25 July 2008 — fuzzyhistory
Born of The Aeneid, Black Ships retells the story of Aeneas, the last prince of Troy, from the point of view of a female oracle. Known variously as Gull, Linnea, Pythia and Sybil, she walks with Persephone, the Lady of the Dead, serving as her voice when she communicates with the people.
Troy has fallen when the story opens. Gull is the child of a slave woman. Because of an accident that cripples her, she becomes Pythia’s acolyte. In a few years, at the tender age of 12 or 13, Gull becomes Pythia through the death of her mentor.
Aeneas arrives in Pylos seeking a place for his people to live. Pythia joins Aeneas at this point and travels with his people.
Centered around the trials and tribulations of their travels from Pylos to their final destination, Latium, near the future Rome, Black Ships describes the economic crisis of the times (approximately 1200 BCE) and how people coped with it.
While I very much enjoyed the story, I wonder if this modern retelling loses something of the reality of the times of Virgil’s Aeneid. The men seem too kind-hearted (e.g., Aeneas’ treatment of Basetamon), too deferential to Gull – though at times they believe her to be more a god than a woman. There are sword fights and skirmishes, but the battle scenes aren’t related in the same graphic detail as the travels or the relationships amongst the people.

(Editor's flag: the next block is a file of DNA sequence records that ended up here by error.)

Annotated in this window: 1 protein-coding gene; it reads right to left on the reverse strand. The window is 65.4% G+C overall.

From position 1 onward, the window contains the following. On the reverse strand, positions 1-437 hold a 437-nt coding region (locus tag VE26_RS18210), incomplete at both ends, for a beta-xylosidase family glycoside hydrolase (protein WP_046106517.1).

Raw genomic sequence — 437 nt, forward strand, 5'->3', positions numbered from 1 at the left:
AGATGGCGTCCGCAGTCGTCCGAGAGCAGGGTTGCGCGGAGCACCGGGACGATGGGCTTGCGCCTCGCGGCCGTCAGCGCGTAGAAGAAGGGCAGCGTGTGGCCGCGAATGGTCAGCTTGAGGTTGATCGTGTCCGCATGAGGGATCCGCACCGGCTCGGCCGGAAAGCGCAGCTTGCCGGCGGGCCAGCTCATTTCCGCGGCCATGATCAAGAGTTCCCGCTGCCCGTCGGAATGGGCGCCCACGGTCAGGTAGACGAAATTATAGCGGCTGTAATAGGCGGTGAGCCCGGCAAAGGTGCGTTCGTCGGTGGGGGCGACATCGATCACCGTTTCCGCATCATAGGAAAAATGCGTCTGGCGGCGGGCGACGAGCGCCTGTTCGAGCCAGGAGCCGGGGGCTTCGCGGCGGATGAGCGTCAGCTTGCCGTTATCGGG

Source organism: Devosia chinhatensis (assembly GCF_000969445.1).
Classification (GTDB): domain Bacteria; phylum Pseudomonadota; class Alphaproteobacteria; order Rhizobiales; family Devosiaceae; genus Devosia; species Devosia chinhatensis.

At the end of the day, Black Ships is as much a love story as it is a historical novel. It’s in no way, shape or form the kind of trashy bodice-ripper often associated with the genre, historical romance. But neither is the novel what I would call historical fantasy. There is legend, but no dragons. There is mystique, but no magic.
While the categorization is unlikely the author’s fault, potential readers should be prepared for an emotional journey rather than a fast-paced romp through imagined lands. Rating: Very good. (Click the image above to purchase the novel from Amazon. Fuzzy History receives a small commission for the referral.